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BTK inhibitors are a cornerstone of clinical anticancer therapy thanks to their strong and sustained effect on key disease-driving oncogenes. A new study by the Huber lab in collaboration with the Brennan and Fedorov groups at CMD, as well as Ivan Ahel’s lab at the William Dunn School at Oxford, reveals that these drugs exhibit unexpected off-target activity against non-kinase proteins that is independent of their reactive warhead.

Ibrutinb NUDT5 NUDT14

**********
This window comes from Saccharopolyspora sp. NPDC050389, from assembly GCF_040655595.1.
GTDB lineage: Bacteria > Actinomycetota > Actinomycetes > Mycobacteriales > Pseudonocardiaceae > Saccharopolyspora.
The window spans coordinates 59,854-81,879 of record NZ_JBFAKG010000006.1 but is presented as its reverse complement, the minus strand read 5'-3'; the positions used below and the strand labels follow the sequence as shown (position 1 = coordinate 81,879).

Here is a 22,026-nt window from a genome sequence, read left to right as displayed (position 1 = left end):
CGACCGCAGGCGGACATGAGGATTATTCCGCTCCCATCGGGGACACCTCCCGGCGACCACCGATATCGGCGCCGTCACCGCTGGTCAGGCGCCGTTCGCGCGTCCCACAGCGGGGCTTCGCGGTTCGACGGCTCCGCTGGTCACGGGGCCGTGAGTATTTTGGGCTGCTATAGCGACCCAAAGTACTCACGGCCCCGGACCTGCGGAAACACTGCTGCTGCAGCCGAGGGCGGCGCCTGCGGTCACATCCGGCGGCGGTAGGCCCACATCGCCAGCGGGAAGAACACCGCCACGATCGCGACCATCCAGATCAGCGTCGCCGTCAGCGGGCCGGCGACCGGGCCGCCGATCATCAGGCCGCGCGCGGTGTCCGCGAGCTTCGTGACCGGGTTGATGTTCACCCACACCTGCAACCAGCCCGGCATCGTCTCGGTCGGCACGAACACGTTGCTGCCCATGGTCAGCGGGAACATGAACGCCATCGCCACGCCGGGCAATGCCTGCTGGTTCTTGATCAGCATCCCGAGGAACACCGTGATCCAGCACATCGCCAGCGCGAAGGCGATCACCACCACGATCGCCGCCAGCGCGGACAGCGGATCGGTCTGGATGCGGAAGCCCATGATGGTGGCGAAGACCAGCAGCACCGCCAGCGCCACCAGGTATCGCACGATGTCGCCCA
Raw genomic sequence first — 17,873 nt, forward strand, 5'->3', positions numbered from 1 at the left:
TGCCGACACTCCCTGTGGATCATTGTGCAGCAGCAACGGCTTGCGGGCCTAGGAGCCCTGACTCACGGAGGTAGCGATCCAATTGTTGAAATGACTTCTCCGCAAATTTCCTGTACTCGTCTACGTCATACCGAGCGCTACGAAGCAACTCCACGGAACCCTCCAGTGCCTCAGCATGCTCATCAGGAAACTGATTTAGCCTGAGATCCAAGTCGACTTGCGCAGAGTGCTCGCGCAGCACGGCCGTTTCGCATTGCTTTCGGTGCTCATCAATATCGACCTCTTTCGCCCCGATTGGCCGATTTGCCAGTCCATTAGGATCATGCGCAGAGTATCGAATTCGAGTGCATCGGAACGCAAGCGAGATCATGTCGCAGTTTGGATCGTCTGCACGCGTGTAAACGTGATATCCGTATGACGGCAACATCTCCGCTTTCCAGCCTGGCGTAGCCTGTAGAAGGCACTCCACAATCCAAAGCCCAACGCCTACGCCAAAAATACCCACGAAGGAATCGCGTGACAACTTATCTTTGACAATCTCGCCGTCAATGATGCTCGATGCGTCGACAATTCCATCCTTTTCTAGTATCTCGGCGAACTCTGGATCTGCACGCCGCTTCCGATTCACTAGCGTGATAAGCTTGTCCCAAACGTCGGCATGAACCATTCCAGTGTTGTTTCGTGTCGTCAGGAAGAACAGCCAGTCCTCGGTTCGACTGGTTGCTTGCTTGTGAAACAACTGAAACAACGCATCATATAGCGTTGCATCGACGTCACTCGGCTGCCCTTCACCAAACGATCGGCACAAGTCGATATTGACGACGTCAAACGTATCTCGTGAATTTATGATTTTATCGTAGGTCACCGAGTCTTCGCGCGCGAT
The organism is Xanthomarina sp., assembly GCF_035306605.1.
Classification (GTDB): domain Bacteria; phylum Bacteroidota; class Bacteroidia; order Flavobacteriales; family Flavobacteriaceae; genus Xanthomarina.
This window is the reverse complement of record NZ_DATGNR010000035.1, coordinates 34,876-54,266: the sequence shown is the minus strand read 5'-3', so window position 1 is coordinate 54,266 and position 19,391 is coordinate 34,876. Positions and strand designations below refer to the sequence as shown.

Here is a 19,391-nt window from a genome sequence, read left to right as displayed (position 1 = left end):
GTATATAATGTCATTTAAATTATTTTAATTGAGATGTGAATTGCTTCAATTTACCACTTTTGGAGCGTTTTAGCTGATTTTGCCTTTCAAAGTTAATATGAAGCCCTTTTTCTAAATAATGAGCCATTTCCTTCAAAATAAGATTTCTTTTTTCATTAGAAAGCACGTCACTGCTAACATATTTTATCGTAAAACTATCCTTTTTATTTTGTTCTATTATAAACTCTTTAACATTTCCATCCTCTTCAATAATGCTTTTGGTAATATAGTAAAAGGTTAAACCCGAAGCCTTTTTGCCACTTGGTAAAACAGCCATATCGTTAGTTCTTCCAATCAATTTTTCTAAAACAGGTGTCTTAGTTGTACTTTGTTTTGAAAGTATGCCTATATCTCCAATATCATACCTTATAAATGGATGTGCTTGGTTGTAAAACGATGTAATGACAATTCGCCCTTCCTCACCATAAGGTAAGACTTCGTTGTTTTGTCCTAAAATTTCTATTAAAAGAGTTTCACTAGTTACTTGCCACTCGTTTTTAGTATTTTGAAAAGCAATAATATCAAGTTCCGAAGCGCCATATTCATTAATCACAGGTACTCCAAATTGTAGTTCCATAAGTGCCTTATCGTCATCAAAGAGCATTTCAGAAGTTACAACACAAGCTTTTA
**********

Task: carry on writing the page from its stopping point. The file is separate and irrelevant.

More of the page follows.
Cofactor mimicry is a popular strategy for the development of enzyme inhibitors, however, this approach can lead to off-target effects due to the evolutionary conservation of, e.g. purine binding sites across the proteome. In a new study just published in the Journal of Medicinal Chemistry led by Esra Balikci, Anne-Sophie Marques and Ludwig Bauer from the Kilian Huber lab, CMD scientists show that the FDA-approved BTK inhibitor ibrutinib interacts with two unknown target proteins via non-covalent interactions. Surprisingly, the team could demonstrate this mechanism does not involve the canonical reactive acrylamide warhead commonly found in BTK inhibitors. The two newly identified off-targets are proteins thought to be involved in ADP-ribose metabolism. Notably, whereas NUDT5 has itself been suggested as an attractive target for antitumour therapy, the cellular functions of NUDT14 remain largely unexplored. Therefore, these new results pave the way for the development of novel tool compounds for NUDT5 and NUDT14 but also raise important questions about covalent inhibitor development and pharmacology.

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